And so, because I’m thinking about it, for what it’s worth, in my NON-expert opinion, parents and caregivers of tweens, here’s what I believe helps our kids survive the utter beast of middle school:
- Do not believe your child when he or she says, “I hate you and I want you to go away.” What they mostly likely mean is, “I’m scared, and I’m counting on you to love me regardless of what I say, but please don’t go away and please hold me, because I need your strength and love more than I ever have.”
- Do believe your child when he or she is behaving or speaking differently than normal. It could just be hormones. It could also be she doesn’t know how to tell you she’s being harassed, or he doesn’t know how to tell you he’s being bullied.
- Ask questions. Not, “How was your day?” because all that’s going to get you is a, “Fine.” But do ask, “Tell me something funny that happened today,” or, “What about today was hard?” or “What are you grateful for today?” She might roll her eyes and ask why you’re so weird. But that’s okay. You’ll live.
- Pay attention, but don’t assume the worst. Yes, all the awful things you hear about middle school are possible, but all the good stuff is possible too–kids are often at their most compassionate and driven when they’ve been hurt or are feeling insecure themselves.
- Love hard. Love. Hard. They will push you away. They will argue with you incessantly. They will hurt your heart. They will rage and cry and scream. But they need you. So much. And in the face of their emotion, they need you to stand firm with your love and grace and promise them over and over that you are not going anywhere, no matter what. That you are there to stay. No matter what.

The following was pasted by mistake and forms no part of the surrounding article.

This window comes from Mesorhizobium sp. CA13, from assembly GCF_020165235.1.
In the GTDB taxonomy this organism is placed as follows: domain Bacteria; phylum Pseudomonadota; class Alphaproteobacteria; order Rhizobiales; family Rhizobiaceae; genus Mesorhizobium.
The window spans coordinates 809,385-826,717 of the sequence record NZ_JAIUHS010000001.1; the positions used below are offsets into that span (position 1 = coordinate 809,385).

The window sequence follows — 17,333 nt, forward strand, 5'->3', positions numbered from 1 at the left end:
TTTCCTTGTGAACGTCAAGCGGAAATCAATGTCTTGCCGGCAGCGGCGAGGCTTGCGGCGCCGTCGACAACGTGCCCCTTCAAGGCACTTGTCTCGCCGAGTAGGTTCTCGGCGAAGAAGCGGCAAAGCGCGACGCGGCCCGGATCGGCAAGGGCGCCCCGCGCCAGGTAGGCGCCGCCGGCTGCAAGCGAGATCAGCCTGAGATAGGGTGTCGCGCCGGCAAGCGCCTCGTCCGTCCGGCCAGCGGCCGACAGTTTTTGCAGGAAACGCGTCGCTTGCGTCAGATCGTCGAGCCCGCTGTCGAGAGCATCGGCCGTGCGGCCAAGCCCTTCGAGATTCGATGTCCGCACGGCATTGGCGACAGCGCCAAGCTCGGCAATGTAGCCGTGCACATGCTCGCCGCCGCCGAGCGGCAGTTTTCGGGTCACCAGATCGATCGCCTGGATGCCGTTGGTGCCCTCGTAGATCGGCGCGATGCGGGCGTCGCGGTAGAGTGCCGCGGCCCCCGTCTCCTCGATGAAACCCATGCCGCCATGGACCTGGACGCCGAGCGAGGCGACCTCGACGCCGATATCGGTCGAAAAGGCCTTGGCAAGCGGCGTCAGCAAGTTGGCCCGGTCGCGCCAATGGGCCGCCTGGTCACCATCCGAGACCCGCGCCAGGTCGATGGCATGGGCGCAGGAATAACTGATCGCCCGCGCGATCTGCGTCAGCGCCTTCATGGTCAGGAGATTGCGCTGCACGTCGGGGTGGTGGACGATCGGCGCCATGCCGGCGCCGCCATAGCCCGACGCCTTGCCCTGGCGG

- Don’t be afraid to talk. About sex. About drugs. About grades. About anger. About tears. About bodies. About relationships. About bullying. About ANY of it. Don’t be afraid. Being silent does not make any of it go away.
- Ask for help. From friends, from family, from teachers, from professional counselors, from whoever. Parenting is not a solo sport, despite what our super mom/dad Pinterest-Perfect culture would have us believe.
- Build your kids a tribe. For every one caring adult that a child has outside his immediate family that he can trust, his chances of succeeding grow exponentially. You cannot do this alone. You cannot be all that your child needs. Give your child the gift of knowing that she is loved beyond measure by more than just a few grown ups in this world, and her capacity for growing into who she is mean to be will, I promise you, increase.
There’s a reason I often say that, deep inside, no matter what age we are, we’re all just our middle school selves–insecure and volatile and convinced everyone is looking at us and worried about who we will sit with at lunch. And maybe the best thing we could do for that inner middle school child of our own is to find a real middle school child, and make it our mission to help him or her know that, in the end, it’s going to be okay. They’ll figure it out.
And they do not have to do so alone.